My Famous Guacamole on Homemade Tostadas

Tomatillo Poblano Guacamole

This is my famous guacamole recipe that I have adapted over the years from an unidentifiable magazine I clipped during college. I remember vaguely an appetizer and drink party, we were to bring matching food/drink. I made this the night before, planning to bring coronas as my "match" and ended up eating the entire batch without blinking. It is impossible for this to last in our house, literally we have to hide it away so we don't eat it before guests arrive. 

The best part about this recipe is that it is basically a salsa verde mixed with guac. The tomatillos make such a lovely tang with the poblanos, oh yum. I could eat more of these right now. We serve this sometimes with plantains (that my mom makes) or with chips straight out of the bag, but if you want to impress your guests even more, I have a little trick. Make some mini corn-flour tortillas and serve it on a platter with a few cherry tomatoes and feta. 

I guarantee I will be deemed "guac-maker" for some upcoming family gathering this summer because of me reminding them how good this guac really is. I am relinquishing my "famous" (maybe just in my family) recipe so you too can enjoy this crazy deliciousness.


makes about two cups


  • 2 avocados
  • 1 poblano pepper
  • 2 tomatillos
  • 1/3 red onion
  • handful cilantro
  • 1-2 cloves garlic
  • 1-2 tbs fresh lime juice



  • cherry tomatoes
  • queso fresco or feta


Set your oven to broil. Cut the top off of the poblano and slice into two pieces, remove seeds and white parts and lay skin side up on a baking tray lined with parchment paper. 

Clean off the paper from the outside of the tomatillos and cut out the top (like a tomato). Cut in half and add to baking sheet. Broil the tomatillo and poblano until poblanos are roasted and skin seems loose and bubbly, and the tomatillos are golden. Take out at separate times if needed.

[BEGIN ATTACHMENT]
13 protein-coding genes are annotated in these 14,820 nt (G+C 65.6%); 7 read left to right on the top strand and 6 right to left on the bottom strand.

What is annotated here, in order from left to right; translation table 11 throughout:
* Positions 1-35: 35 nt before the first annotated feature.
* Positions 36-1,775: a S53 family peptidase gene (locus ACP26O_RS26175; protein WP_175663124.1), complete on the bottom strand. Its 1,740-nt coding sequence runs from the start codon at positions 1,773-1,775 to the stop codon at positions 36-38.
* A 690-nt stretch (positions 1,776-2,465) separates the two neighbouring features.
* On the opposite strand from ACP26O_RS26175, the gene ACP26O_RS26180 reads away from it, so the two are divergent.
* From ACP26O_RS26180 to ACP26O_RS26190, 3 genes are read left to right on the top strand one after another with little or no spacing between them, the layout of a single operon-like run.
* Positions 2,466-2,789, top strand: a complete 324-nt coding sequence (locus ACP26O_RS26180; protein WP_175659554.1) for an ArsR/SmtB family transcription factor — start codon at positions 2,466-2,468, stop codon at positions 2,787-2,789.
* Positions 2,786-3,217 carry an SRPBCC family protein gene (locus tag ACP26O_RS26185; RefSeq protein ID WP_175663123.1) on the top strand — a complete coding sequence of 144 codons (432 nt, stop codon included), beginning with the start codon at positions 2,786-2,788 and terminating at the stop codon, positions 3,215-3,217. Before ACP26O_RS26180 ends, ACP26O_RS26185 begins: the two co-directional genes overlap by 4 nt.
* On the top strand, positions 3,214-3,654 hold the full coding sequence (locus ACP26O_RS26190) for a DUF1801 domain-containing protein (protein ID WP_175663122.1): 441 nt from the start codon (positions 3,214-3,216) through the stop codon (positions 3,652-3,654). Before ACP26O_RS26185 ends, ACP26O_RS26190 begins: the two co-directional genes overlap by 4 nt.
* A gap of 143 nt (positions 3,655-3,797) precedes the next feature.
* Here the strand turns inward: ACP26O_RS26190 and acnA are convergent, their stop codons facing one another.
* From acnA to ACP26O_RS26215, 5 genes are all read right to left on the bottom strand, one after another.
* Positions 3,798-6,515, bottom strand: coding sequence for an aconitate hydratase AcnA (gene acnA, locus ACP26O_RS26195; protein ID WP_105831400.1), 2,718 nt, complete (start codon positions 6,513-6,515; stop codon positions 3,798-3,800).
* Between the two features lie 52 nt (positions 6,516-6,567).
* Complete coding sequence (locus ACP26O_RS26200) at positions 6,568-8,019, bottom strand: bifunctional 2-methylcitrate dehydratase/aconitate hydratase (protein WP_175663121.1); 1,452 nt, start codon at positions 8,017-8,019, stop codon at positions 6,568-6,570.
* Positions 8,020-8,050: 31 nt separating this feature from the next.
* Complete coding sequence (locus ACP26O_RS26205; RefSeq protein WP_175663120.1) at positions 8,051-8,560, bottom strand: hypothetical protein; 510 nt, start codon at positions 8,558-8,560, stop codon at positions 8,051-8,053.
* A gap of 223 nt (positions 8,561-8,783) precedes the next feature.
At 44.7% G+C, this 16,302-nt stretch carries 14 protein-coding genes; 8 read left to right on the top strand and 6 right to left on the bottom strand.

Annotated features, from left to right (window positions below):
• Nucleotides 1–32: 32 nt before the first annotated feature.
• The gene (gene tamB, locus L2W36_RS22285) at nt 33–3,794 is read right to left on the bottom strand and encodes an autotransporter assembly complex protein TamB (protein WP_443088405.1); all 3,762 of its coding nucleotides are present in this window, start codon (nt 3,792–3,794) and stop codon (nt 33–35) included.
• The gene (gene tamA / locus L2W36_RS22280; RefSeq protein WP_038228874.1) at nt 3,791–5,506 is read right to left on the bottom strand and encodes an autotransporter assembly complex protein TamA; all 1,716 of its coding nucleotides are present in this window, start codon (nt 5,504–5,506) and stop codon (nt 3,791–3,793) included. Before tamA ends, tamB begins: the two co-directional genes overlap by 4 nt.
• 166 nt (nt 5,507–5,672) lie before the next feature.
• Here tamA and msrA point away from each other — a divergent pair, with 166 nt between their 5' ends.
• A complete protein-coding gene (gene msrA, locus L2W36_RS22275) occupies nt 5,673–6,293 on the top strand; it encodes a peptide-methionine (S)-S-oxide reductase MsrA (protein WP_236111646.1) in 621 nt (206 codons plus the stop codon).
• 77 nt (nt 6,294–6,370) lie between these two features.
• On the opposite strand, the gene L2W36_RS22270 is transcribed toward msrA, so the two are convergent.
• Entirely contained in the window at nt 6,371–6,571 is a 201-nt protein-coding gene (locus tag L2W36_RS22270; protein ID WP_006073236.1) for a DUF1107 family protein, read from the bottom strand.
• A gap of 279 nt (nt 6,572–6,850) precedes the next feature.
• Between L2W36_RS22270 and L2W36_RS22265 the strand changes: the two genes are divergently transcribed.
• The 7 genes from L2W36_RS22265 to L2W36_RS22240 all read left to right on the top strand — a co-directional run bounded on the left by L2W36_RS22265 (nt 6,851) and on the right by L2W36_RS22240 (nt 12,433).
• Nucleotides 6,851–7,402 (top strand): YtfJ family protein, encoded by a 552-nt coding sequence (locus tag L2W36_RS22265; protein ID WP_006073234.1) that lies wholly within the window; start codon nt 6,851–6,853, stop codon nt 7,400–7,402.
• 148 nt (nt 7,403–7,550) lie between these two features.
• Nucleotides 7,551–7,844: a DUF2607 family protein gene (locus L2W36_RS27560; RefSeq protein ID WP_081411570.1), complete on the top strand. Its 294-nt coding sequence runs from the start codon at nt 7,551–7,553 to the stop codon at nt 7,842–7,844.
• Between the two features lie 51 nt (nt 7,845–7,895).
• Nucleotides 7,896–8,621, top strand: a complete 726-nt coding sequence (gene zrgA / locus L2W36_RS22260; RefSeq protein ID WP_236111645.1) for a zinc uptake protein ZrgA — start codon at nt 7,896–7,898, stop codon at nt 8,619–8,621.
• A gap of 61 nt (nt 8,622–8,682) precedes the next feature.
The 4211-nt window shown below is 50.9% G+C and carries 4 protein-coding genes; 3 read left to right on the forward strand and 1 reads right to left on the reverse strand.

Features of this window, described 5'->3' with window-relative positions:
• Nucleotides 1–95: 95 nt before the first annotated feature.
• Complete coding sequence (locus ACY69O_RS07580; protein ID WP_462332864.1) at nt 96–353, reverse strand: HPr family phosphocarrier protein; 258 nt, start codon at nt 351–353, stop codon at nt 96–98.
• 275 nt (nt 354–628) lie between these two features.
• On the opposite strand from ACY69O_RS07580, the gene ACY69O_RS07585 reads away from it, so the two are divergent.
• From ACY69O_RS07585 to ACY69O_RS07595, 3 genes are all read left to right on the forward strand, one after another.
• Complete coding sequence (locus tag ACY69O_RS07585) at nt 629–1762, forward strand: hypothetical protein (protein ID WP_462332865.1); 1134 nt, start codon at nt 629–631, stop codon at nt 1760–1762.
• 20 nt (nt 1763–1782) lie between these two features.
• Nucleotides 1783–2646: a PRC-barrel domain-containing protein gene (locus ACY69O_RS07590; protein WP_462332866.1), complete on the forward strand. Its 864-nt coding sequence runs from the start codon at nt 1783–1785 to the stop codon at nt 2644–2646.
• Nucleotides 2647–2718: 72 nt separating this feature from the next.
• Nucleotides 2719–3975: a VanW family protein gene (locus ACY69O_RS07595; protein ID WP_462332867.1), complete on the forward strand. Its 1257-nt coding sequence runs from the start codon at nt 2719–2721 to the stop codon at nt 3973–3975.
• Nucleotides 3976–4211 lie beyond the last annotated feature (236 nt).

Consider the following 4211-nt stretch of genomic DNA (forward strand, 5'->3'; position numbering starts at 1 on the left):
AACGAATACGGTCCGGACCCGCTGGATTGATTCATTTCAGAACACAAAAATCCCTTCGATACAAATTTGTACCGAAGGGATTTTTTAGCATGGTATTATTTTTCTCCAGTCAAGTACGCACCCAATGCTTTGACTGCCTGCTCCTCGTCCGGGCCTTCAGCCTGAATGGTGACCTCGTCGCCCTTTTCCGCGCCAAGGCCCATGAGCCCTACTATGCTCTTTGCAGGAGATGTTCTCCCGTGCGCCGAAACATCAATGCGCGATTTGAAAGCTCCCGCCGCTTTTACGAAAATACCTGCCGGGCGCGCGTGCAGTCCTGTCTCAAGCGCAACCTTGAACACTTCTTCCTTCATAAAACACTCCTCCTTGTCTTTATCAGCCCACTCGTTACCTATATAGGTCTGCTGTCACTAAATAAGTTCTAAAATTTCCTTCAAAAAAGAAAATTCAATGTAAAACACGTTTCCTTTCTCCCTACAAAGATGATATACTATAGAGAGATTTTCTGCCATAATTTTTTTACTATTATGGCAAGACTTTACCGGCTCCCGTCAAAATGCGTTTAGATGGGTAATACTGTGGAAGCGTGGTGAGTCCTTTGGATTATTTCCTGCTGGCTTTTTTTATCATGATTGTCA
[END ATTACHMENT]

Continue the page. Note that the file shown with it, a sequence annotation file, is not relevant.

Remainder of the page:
When removing the poblanos, add them directly to a sliding ziplock bag and let steam for a minute. Then take out of bag and remove the skin. Chop and set aside. 

Take the tomatillos and add the and the chopped garlic directly to a blender and let it go for a few seconds till the garlic is chopped and incorporated. Let cool.

Take the two avocados and decide which one is more ripe. This one you will mash up with a fork until its smooth, the other will stay a bit more chopped. (same goes if you are multiplying this recipe, it's half and half) 

In a bowl with your mashed half of the guac add your tomatillo garlic mix, add your lime juice and stir together till a nice even mix. Add your second avocado that is finely chopped, and toss. Add chopped poblano meat, finely chopped red onion and rough chopped cilantro and toss together.

Tomatillo Poblano Guacamole with Corn-Flour Tostadas

A little side note about these tortilla/tostadas. I like corn tortillas more than flour, I think that corn get crispier which is preferable for this recipe. I don't keep masa harina (corn flour) around as a pantry item however. I do however usually have corn meal, something easy to get at the farmers market in a state like rhode island where we like our johnny cakes (corn pancakes).

I knew this was my recipe for tortillas when I found it because it uses just pantry items I already have to get the crispy corn texture and taste that I like. Using just cornmeal wouldn't work it's too rough, and the flour helps make a nice consistent dough.

corn-flour tortillas 

makes ten large or 20 small tortillas (from king arthur)


  • 1/3 cup corn meal
  • 1 1/3 cup all purpose flour
  • 1/3 cup water
  • 4 tbs canola oil
  • 1/4 teaspoon salt


In a bowl add your dry ingredients, whisk together and add your wet ingredients. Mix together and knead slightly to get dough incorporated. While the dough is wet separate out your portions. 

For the size in this recipe, you should roll out the dough to be a spherical quarter. Let the dough rest for at least a half an hour before pressing.

If you have a tortilla press and grill, go ahead use it (and why are you reading this recipe??) but I use a rolling pin. When trying to get a round tortilla shape, just like in pie making ... start in the center of your dough and roll out. Flip and turn, roll from center. 

With your frying pan on med-high with no oil (pref cast iron), lay the tortilla/tostada down on the pan for at least 45 seconds. I like them a little crispy so I let them go for about 75 seconds. Remove and pile together to keep warm before serving.

If you don't want to serve twenty, freeze the dough balls for later use, they will stay for a few weeks. I am sure you will have taco night between now and then lol (or at least in my house we definitely will)!